Tuesday, August 18, 2015

Take What Is Yours

“Then all the trees said to the buckthorn, ‘Come; you reign over us!’ But the buckthorn replied to the trees, ‘If you wish to anoint me king over you in good faith, come and take refuge in my shadow. Otherwise, let fire come from the buckthorn and devour the cedars of Lebanon.’”  Judges 9:14-15

“‘My friend, I am not cheating you. Did you not agree with me for the usual daily wage? Take what is yours and go. What if I wish to give this last one the same as you? Or am I not free to do as I wish with my own money? Are you envious because I am generous?’ Thus, the last will be first, and the first will be last.”  Matthew 20:13-16

Rule of St. Benedict Chapter 64: On Constituting an Abbess
In the constituting of an Abbess let this plan always be followed, that the office be conferred on the one who is chosen either by the whole community unanimously in the fear of God or else by a part of the community, however small, if its counsel is more wholesome. Merit of life and wisdom of doctrine
should determine the choice of the one to be constituted, even if she be the last of the order of the community.

Two parables today leave us thinking about the role and constitution of our leaders and how these different messages fit together. 

The first is the parable of the trees from the Hebrew Bible as told by Jotham right after the people chose the murderous Abimelech as their king.  In the parable, the trees are asked to choose wisely and act in good faith and then the king will be a just ruler.  The olive tree, the fig tree and the vine do not want to give up their goodness to be king.  Without a generous spirit, the king would have nothing to offer to the people.  Then, the people turned to the buckthorn. 

Here, it helps to have a little background in horticulture.  Some species of buckthorn are said to be invasive outside their natural areas. According to one source, the nursery industry in parts of the U.S. stopped selling it in the 1930s, but many buckthorn hedges may still be found in older neighborhoods.  While some species are used to make dyes and oils and gunpowder, most do not have the positive qualities that we associate with figs, olives or grapes.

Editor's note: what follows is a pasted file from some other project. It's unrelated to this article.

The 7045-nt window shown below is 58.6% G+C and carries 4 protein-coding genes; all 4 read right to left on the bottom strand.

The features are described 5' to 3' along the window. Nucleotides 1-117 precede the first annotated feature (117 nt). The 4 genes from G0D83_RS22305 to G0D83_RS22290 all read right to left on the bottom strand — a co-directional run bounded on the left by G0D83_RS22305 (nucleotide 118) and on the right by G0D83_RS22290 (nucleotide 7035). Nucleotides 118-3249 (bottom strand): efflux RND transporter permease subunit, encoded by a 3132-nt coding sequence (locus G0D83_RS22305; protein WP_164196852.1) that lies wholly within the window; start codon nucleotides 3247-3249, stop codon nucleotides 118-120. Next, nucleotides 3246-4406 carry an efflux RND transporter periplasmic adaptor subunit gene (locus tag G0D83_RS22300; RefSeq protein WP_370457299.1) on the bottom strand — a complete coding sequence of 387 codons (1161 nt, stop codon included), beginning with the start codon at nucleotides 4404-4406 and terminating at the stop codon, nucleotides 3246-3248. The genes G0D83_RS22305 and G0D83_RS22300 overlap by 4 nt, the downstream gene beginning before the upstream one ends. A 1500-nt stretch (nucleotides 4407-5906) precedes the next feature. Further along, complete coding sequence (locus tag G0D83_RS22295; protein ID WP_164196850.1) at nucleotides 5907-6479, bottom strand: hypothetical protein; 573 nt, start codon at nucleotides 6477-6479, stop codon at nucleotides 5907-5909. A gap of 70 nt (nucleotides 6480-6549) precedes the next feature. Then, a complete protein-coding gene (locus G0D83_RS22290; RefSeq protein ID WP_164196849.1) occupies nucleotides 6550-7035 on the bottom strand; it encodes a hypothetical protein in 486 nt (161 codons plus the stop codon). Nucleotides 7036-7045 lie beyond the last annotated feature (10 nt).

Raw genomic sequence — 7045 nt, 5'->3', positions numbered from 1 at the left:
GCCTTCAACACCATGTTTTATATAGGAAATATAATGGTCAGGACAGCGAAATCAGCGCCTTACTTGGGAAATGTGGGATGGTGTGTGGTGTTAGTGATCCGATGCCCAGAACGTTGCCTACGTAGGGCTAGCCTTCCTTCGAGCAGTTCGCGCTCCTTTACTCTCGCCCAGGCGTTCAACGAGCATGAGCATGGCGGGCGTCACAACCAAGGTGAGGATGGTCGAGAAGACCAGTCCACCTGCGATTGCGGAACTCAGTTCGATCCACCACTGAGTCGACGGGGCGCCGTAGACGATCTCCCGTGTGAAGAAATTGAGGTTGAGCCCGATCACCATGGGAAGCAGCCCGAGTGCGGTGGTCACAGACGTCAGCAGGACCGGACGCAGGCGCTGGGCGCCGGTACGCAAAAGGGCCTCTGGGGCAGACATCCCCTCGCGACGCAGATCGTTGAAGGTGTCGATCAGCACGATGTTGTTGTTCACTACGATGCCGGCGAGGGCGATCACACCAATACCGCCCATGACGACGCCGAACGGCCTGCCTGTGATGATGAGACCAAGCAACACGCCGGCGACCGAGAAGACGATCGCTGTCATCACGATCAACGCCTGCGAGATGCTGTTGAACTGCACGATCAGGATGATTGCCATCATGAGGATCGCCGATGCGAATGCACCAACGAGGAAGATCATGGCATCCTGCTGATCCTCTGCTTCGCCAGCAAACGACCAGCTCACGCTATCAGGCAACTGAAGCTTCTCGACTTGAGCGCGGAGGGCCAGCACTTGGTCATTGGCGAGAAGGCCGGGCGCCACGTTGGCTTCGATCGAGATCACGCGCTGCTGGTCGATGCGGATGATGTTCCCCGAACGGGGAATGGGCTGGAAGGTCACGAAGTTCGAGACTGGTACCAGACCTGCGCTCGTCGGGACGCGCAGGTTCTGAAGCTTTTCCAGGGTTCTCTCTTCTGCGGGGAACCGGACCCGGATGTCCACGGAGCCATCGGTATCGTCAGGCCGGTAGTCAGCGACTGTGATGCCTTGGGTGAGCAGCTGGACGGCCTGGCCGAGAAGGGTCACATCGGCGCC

Therefore, the choice of the buckthorn is implied to be a poor choice as king of the trees. Jotham, who escaped the murder plot by going into hiding, is offering a pointedly negative critique of the choice of Abimelech as king.  He would probably feel right at home being an analyst for cable news. 

Rather than having admiral qualities like the other options, Jotham is charging that the people chose poorly and selected a king who would work for his own purpose, not for the good of the people.  The leader has only shown a selfish lust for power, not any kind of generous spirit for the people.   Abimelech took what was NOT his by killing off his competition and practically forcing the people to make him king.

While hubris and a lack of generosity are at the root of the first reading, true generosity – poorly understood -- is the theme of the Good News.  Positive generosity from the landlord is not grasped by the people who do not know what to make of what appears to be excessive generosity.  When challenged why the late workers were given the same wages as those who worked all day, the landlord replied, “Did you not agree with me for the usual daily wage? Take what is yours and go.”  In this case, we have the opposite situation.  The generous nature of the leader is shown but it is not accepted.  Beyond generosity, the landlord also drives home the point of humility concluding that “the last will be first, and the first will be last.”

Choosing the right leader – who exhibits the right qualities of leadership – is the common theme of the Hebrew Bible, the Good News and the reading from the Rule of St. Benedict for today. 

We have many leaders in our lives – political, family, religious, and organizational.  Some of us also may be leaders to others. Cursillo confers upon us special leadership responsibilities in our community and groups.
How were you chosen for that role? How do you chose others to be your leader?

Sometimes, we apply for jobs in management and go through a rigorous selection process.  For every person chosen, several other candidates must be passed over.  Sometimes, we might be the ones not chosen.  Although disappointed, how do we then react with a generous heart to the person now in charge? Are we envious because we are not in charge?

Sometimes, we might be the choice.  How do we then react with a generous heart to providing proper leadership to those in our charge? Maybe we should always keep in mind the words of the Roman centurion whom we quote at Mass.  “Lord I am not worthy…but only say the Word.”  

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